6. It promotes active pedagogy that will focus on the development of core capacities: and life skills, including 21st-century skills.
7. The committee proposes for massive transformation in teacher education by shutting down sub-standard teacher education institutions and moving all teacher preparation/education programmes into large multidisciplinary universities/colleges.
8. The 4-year integrated stage-specific B.Ed. the programme will eventually be the minimum degree qualification for teachers.
9. In higher education, a restructuring of higher education institutions with three types of higher education institutions is proposed-
Type 1: Focused on world-class research and high-quality teaching
Type 2: Focused on high-quality teaching across disciplines with significant contribution to research;
Type 3: High-quality teaching focused on undergraduate education. This will be driven by two Missions -Mission Nalanda & Mission Takshashila.
10. There will be re-structuring of Undergraduate programs (e.g. BSc, BA, BCom, BVoc) of 3 or 4 years duration and having multiple exits and entry options.
11. A new apex body Rashtriya Shiksha Ayog is proposed to enable a holistic and integrated implementation of all educational initiatives and programmatic interventions and to coordinate efforts between the Centre and states.
12. The National Research Foundation, an apex body is proposed for creating a strong research culture and building research capacity across higher education.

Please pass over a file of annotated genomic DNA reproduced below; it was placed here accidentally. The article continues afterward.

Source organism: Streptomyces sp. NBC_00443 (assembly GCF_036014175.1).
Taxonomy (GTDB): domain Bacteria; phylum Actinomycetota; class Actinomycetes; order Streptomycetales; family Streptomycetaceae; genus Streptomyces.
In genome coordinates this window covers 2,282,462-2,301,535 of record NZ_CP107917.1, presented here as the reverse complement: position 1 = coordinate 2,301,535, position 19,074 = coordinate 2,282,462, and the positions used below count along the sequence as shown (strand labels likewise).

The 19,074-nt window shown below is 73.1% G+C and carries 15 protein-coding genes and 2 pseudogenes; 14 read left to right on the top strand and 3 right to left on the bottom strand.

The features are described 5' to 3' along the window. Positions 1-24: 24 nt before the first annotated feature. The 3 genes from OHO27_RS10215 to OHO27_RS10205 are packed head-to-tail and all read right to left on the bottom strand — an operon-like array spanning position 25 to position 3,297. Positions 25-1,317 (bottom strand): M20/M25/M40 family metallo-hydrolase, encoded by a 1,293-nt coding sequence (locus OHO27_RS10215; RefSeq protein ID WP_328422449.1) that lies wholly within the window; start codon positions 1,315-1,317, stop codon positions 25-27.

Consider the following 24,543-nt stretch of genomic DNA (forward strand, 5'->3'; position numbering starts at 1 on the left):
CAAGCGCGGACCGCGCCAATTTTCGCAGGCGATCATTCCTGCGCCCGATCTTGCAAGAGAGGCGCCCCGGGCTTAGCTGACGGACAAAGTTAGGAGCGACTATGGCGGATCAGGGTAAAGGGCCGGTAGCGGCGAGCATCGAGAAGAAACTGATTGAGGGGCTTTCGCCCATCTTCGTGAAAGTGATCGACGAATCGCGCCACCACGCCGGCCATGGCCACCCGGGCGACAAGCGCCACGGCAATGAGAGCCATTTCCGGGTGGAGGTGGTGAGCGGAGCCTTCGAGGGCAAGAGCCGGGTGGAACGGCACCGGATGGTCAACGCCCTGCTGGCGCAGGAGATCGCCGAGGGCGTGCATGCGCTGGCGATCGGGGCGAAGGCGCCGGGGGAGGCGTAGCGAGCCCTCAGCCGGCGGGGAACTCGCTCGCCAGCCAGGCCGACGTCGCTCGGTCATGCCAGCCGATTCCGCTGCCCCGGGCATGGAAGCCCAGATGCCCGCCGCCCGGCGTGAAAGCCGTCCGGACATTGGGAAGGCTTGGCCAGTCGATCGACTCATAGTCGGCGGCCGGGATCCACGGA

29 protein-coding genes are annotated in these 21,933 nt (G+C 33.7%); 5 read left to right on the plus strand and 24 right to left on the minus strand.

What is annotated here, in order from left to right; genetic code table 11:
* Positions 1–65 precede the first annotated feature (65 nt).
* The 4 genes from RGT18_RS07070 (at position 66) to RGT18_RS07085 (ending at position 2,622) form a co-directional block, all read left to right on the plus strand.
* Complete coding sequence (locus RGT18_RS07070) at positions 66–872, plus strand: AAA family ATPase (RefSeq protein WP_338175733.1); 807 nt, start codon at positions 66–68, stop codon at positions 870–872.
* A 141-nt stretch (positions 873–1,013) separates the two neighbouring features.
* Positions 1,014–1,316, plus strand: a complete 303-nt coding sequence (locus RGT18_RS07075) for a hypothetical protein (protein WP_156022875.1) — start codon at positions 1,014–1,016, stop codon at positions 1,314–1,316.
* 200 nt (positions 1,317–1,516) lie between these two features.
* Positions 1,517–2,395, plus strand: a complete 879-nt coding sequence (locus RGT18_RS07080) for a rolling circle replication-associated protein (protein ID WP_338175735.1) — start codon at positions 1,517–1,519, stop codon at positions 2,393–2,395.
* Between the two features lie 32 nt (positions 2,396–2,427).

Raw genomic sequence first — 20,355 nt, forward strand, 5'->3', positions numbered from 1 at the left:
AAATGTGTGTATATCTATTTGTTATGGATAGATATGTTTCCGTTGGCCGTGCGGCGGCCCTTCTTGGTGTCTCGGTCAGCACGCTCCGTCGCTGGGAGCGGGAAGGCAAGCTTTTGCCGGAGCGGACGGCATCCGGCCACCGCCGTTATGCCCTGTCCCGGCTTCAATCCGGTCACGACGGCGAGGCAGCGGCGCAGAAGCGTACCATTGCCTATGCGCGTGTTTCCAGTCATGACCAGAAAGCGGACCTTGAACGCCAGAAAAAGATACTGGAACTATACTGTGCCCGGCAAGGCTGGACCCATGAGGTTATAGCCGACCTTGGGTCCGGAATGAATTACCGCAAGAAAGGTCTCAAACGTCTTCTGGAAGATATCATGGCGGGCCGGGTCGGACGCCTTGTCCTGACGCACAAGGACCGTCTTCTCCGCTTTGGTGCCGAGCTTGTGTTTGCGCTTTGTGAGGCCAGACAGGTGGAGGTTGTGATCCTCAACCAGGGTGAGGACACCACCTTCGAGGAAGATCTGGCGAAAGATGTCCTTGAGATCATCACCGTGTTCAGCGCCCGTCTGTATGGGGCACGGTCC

13. The four functions of standard setting, Funding, Accreditation and Regulation to be separated and conducted by independent bodies: National Higher Education Regulatory Authority as the only regulator for all higher education including professional education.
14. Creation of accreditation eco-system led by revamped NAAC.
15. Professional Standard Setting Bodies for each area of professional education and UGC to transform to Higher Education Grants Commission (HEGC).
16. The private and public institutions will be treated on par and education will remain a 'not for profit' activity.
17. Several new policy initiatives for promoting the internationalization of higher education, strengthening quality open and distance learning, technology integration at all levels of education, adult and lifelong learning and initiatives to enhance participation of under-represented groups, and eliminate gender, social category and regional gaps in education outcomes were also recommended.
18. Promotion of Indian and classical languages and setting up three new National Institutes for Pali, Persian and Prakrit.
19. Indian Institute of Translation and Interpretation (IITI) has been recommended.
The path-breaking reforms recommended will bring about a paradigm shift by equipping our students, teachers and educational institutions with the right competencies and capabilities and also create an enabling and reinvigorated educational eco-system for a vibrant new India.

Link courtesy Mr Rajinder Pal Devgan, Chairman Learning Forward India.